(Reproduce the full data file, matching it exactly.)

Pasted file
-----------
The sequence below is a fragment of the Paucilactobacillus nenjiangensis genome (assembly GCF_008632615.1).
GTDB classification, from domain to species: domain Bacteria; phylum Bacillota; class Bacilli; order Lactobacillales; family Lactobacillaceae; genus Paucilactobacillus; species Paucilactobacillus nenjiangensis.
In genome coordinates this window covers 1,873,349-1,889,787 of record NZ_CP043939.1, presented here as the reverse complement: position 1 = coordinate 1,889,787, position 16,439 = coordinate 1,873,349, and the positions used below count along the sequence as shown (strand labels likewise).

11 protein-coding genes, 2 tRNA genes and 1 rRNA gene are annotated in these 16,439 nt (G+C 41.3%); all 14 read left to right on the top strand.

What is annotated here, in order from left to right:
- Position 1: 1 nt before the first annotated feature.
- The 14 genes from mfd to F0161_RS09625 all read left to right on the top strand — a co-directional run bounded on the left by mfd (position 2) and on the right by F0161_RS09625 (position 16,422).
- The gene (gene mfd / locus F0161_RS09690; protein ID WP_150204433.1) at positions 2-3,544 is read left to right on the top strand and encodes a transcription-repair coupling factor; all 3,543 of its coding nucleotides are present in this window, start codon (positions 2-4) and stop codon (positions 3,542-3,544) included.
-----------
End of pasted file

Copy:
The sequence below is a fragment of the Paucilactobacillus nenjiangensis genome (assembly GCF_008632615.1).
GTDB classification, from domain to species: domain Bacteria; phylum Bacillota; class Bacilli; order Lactobacillales; family Lactobacillaceae; genus Paucilactobacillus; species Paucilactobacillus nenjiangensis.
In genome coordinates this window covers 1,873,349-1,889,787 of record NZ_CP043939.1, presented here as the reverse complement: position 1 = coordinate 1,889,787, position 16,439 = coordinate 1,873,349, and the positions used below count along the sequence as shown (strand labels likewise).

11 protein-coding genes, 2 tRNA genes and 1 rRNA gene are annotated in these 16,439 nt (G+C 41.3%); all 14 read left to right on the top strand.

What is annotated here, in order from left to right:
- Position 1: 1 nt before the first annotated feature.
- The 14 genes from mfd to F0161_RS09625 all read left to right on the top strand — a co-directional run bounded on the left by mfd (position 2) and on the right by F0161_RS09625 (position 16,422).
- The gene (gene mfd / locus F0161_RS09690; protein ID WP_150204433.1) at positions 2-3,544 is read left to right on the top strand and encodes a transcription-repair coupling factor; all 3,543 of its coding nucleotides are present in this window, start codon (positions 2-4) and stop codon (positions 3,542-3,544) included.